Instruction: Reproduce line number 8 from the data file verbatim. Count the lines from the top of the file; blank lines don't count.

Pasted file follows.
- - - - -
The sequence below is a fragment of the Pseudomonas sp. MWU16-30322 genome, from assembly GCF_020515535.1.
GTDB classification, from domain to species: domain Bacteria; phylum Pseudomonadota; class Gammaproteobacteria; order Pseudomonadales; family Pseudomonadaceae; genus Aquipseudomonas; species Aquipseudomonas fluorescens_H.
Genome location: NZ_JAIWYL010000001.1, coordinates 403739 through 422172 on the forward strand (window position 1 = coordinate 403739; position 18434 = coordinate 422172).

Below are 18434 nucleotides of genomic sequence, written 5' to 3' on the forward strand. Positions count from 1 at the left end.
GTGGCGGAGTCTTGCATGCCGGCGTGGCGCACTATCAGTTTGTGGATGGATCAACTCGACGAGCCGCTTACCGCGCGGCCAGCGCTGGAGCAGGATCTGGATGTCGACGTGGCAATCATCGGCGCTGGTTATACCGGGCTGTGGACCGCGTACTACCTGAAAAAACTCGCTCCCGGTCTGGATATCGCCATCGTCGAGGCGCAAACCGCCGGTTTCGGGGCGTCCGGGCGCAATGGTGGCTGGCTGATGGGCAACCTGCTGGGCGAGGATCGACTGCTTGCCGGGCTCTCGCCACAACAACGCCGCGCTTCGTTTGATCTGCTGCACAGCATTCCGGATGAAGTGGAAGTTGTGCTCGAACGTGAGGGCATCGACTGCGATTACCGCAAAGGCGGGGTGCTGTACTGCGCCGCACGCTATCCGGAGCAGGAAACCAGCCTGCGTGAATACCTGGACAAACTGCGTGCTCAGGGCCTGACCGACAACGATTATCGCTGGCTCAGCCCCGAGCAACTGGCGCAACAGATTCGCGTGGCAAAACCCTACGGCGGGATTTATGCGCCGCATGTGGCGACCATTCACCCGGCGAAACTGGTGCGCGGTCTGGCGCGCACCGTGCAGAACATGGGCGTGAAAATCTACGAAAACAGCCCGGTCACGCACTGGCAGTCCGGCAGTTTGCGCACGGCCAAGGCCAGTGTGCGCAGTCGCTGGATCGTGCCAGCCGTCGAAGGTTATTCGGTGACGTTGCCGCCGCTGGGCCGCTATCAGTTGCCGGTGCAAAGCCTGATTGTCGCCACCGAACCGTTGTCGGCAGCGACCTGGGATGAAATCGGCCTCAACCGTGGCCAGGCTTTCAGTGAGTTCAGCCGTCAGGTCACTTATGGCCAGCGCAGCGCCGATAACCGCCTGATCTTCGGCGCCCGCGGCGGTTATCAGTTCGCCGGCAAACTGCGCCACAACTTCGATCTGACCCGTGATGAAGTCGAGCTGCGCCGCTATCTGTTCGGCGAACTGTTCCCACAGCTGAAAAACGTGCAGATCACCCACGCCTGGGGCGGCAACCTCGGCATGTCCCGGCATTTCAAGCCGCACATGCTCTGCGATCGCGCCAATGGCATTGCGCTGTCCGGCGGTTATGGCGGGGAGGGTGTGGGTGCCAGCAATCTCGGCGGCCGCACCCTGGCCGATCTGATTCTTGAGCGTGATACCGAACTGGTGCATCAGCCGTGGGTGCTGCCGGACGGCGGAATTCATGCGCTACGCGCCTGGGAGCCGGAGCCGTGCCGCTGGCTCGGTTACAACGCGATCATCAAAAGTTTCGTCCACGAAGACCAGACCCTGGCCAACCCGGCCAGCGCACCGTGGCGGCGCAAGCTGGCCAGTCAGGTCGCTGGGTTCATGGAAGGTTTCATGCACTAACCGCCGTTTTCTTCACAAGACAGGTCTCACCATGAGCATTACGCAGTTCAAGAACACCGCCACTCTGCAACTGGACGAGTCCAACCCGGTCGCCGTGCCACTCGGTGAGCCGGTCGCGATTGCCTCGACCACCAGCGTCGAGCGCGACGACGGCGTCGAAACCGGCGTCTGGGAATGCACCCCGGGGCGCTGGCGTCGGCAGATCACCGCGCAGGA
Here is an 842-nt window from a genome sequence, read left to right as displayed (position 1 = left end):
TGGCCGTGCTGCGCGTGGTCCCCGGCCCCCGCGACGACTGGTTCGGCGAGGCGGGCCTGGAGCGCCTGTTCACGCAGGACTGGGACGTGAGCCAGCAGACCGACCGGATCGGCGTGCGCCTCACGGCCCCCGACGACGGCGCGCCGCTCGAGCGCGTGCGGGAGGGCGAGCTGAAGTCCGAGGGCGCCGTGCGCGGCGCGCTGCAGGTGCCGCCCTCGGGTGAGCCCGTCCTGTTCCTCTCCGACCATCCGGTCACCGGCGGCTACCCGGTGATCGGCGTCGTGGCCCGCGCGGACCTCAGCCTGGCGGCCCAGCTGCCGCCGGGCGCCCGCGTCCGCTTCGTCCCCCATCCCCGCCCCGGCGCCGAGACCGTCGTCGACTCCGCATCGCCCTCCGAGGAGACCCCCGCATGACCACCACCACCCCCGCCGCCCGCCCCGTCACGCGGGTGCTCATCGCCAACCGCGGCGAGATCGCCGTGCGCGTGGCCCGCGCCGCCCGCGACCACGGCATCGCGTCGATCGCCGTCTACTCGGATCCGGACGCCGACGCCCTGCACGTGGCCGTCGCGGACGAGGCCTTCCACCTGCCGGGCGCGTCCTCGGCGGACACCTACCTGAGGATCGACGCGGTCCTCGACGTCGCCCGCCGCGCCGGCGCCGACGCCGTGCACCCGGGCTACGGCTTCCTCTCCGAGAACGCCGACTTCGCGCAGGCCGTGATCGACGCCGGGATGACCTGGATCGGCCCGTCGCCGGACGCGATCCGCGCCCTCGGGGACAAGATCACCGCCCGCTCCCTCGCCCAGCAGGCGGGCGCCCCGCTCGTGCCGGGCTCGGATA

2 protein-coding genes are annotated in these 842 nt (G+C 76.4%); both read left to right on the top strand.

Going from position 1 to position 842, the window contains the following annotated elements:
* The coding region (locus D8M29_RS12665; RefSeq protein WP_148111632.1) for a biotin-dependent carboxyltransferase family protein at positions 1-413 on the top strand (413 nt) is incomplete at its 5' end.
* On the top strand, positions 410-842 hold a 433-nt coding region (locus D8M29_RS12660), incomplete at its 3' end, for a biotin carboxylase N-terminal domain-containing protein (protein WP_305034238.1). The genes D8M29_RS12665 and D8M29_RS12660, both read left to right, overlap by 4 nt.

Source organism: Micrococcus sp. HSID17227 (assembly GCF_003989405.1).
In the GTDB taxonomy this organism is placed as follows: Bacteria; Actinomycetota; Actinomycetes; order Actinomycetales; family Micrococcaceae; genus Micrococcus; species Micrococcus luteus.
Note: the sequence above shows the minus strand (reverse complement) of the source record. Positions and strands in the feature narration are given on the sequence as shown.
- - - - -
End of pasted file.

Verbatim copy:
2 protein-coding genes are annotated in these 842 nt (G+C 76.4%); both read left to right on the top strand.